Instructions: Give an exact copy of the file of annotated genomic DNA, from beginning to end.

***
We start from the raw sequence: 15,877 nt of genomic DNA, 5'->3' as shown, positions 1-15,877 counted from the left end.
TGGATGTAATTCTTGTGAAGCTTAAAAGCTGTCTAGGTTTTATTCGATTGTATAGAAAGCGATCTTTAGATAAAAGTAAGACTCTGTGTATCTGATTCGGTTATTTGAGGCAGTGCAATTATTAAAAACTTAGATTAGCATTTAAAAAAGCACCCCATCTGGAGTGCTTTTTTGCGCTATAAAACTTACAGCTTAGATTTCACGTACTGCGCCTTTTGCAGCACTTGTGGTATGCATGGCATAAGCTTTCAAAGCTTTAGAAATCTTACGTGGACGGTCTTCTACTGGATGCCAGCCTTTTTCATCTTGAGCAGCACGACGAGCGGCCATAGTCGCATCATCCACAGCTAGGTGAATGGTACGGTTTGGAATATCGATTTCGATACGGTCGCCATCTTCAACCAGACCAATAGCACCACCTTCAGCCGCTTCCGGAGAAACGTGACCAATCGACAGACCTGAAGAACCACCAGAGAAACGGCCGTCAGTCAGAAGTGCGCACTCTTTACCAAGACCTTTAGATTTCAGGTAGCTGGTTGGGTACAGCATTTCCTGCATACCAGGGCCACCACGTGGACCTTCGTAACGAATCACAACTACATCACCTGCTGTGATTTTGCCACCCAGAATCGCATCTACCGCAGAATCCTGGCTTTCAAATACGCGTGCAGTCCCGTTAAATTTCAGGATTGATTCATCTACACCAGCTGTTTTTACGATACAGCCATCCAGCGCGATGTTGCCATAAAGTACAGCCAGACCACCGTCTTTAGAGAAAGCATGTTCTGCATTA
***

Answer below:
We start from the raw sequence: 15,877 nt of genomic DNA, 5'->3' as shown, positions 1-15,877 counted from the left end.
TGGATGTAATTCTTGTGAAGCTTAAAAGCTGTCTAGGTTTTATTCGATTGTATAGAAAGCGATCTTTAGATAAAAGTAAGACTCTGTGTATCTGATTCGGTTATTTGAGGCAGTGCAATTATTAAAAACTTAGATTAGCATTTAAAAAAGCACCCCATCTGGAGTGCTTTTTTGCGCTATAAAACTTACAGCTTAGATTTCACGTACTGCGCCTTTTGCAGCACTTGTGGTATGCATGGCATAAGCTTTCAAAGCTTTAGAAATCTTACGTGGACGGTCTTCTACTGGATGCCAGCCTTTTTCATCTTGAGCAGCACGACGAGCGGCCATAGTCGCATCATCCACAGCTAGGTGAATGGTACGGTTTGGAATATCGATTTCGATACGGTCGCCATCTTCAACCAGACCAATAGCACCACCTTCAGCCGCTTCCGGAGAAACGTGACCAATCGACAGACCTGAAGAACCACCAGAGAAACGGCCGTCAGTCAGAAGTGCGCACTCTTTACCAAGACCTTTAGATTTCAGGTAGCTGGTTGGGTACAGCATTTCCTGCATACCAGGGCCACCACGTGGACCTTCGTAACGAATCACAACTACATCACCTGCTGTGATTTTGCCACCCAGAATCGCATCTACCGCAGAATCCTGGCTTTCAAATACGCGTGCAGTCCCGTTAAATTTCAGGATTGATTCATCTACACCAGCTGTTTTTACGATACAGCCATCCAGCGCGATGTTGCCATAAAGTACAGCCAGACCACCGTCTTTAGAGAAAGCATGTTCTGCATTA